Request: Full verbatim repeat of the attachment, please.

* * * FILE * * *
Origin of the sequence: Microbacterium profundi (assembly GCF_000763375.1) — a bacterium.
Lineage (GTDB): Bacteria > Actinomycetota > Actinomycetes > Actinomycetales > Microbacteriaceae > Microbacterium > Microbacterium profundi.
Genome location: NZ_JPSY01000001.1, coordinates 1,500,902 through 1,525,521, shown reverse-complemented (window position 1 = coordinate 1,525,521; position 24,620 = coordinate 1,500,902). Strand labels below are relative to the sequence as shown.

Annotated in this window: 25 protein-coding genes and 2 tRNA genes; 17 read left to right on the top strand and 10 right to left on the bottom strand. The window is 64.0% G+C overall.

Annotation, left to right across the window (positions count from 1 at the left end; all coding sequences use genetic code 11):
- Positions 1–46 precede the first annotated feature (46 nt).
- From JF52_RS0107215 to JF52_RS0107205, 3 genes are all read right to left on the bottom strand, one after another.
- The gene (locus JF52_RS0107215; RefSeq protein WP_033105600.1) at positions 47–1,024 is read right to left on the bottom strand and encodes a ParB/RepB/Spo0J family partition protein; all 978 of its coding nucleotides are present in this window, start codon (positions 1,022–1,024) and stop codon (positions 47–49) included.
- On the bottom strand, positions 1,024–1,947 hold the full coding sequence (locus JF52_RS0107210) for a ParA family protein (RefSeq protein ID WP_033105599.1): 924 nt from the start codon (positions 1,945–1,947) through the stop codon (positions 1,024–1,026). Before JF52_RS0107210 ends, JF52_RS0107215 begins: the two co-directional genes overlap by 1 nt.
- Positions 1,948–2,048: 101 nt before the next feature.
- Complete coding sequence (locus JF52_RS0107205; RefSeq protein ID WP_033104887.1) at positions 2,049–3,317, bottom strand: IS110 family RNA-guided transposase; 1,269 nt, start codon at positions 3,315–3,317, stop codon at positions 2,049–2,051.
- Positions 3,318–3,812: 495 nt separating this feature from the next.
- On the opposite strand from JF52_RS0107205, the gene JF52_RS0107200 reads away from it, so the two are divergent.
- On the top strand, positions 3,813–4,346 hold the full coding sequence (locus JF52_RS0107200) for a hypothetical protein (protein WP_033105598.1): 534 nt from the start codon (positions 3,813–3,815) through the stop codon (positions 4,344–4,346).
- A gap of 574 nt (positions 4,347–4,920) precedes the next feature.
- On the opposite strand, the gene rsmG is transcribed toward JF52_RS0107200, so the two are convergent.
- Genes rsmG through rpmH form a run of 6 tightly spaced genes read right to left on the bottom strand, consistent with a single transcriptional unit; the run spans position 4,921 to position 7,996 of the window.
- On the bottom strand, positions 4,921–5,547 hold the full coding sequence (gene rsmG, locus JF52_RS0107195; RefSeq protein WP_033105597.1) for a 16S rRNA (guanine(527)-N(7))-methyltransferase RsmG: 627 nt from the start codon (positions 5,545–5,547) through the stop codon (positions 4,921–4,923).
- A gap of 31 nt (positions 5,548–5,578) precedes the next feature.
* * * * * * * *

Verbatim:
Origin of the sequence: Microbacterium profundi (assembly GCF_000763375.1) — a bacterium.
Lineage (GTDB): Bacteria > Actinomycetota > Actinomycetes > Actinomycetales > Microbacteriaceae > Microbacterium > Microbacterium profundi.
Genome location: NZ_JPSY01000001.1, coordinates 1,500,902 through 1,525,521, shown reverse-complemented (window position 1 = coordinate 1,525,521; position 24,620 = coordinate 1,500,902). Strand labels below are relative to the sequence as shown.

Annotated in this window: 25 protein-coding genes and 2 tRNA genes; 17 read left to right on the top strand and 10 right to left on the bottom strand. The window is 64.0% G+C overall.

Annotation, left to right across the window (positions count from 1 at the left end; all coding sequences use genetic code 11):
- Positions 1–46 precede the first annotated feature (46 nt).
- From JF52_RS0107215 to JF52_RS0107205, 3 genes are all read right to left on the bottom strand, one after another.
- The gene (locus JF52_RS0107215; RefSeq protein WP_033105600.1) at positions 47–1,024 is read right to left on the bottom strand and encodes a ParB/RepB/Spo0J family partition protein; all 978 of its coding nucleotides are present in this window, start codon (positions 1,022–1,024) and stop codon (positions 47–49) included.
- On the bottom strand, positions 1,024–1,947 hold the full coding sequence (locus JF52_RS0107210) for a ParA family protein (RefSeq protein ID WP_033105599.1): 924 nt from the start codon (positions 1,945–1,947) through the stop codon (positions 1,024–1,026). Before JF52_RS0107210 ends, JF52_RS0107215 begins: the two co-directional genes overlap by 1 nt.
- Positions 1,948–2,048: 101 nt before the next feature.
- Complete coding sequence (locus JF52_RS0107205; RefSeq protein ID WP_033104887.1) at positions 2,049–3,317, bottom strand: IS110 family RNA-guided transposase; 1,269 nt, start codon at positions 3,315–3,317, stop codon at positions 2,049–2,051.
- Positions 3,318–3,812: 495 nt separating this feature from the next.
- On the opposite strand from JF52_RS0107205, the gene JF52_RS0107200 reads away from it, so the two are divergent.
- On the top strand, positions 3,813–4,346 hold the full coding sequence (locus JF52_RS0107200) for a hypothetical protein (protein WP_033105598.1): 534 nt from the start codon (positions 3,813–3,815) through the stop codon (positions 4,344–4,346).
- A gap of 574 nt (positions 4,347–4,920) precedes the next feature.
- On the opposite strand, the gene rsmG is transcribed toward JF52_RS0107200, so the two are convergent.
- Genes rsmG through rpmH form a run of 6 tightly spaced genes read right to left on the bottom strand, consistent with a single transcriptional unit; the run spans position 4,921 to position 7,996 of the window.
- On the bottom strand, positions 4,921–5,547 hold the full coding sequence (gene rsmG, locus JF52_RS0107195; RefSeq protein WP_033105597.1) for a 16S rRNA (guanine(527)-N(7))-methyltransferase RsmG: 627 nt from the start codon (positions 5,545–5,547) through the stop codon (positions 4,921–4,923).
- A gap of 31 nt (positions 5,548–5,578) precedes the next feature.